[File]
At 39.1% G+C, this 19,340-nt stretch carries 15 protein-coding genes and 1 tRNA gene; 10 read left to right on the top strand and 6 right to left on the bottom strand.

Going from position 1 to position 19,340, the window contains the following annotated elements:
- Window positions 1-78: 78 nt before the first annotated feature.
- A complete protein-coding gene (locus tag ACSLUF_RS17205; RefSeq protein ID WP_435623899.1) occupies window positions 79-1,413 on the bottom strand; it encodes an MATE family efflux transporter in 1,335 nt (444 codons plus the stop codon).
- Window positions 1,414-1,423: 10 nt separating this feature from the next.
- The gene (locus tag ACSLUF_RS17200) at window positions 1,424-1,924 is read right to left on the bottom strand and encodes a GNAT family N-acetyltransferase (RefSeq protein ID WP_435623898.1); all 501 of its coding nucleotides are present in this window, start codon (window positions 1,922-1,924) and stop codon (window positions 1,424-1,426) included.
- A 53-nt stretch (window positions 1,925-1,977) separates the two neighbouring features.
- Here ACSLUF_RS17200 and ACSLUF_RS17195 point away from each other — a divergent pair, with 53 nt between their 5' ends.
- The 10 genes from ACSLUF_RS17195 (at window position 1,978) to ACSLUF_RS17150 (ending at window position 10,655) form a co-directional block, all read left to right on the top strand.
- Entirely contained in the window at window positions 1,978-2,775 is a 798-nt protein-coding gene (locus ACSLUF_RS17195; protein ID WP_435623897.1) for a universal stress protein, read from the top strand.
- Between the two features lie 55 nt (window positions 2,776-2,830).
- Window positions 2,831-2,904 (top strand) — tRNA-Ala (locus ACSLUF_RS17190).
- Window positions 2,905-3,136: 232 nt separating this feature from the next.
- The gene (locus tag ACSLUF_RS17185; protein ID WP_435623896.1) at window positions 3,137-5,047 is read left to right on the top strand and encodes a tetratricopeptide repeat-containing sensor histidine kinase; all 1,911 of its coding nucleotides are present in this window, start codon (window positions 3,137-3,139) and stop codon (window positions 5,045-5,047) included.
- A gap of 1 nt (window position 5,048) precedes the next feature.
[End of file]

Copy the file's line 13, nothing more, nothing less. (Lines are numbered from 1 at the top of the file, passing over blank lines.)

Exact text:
- Window positions 2,905-3,136: 232 nt separating this feature from the next.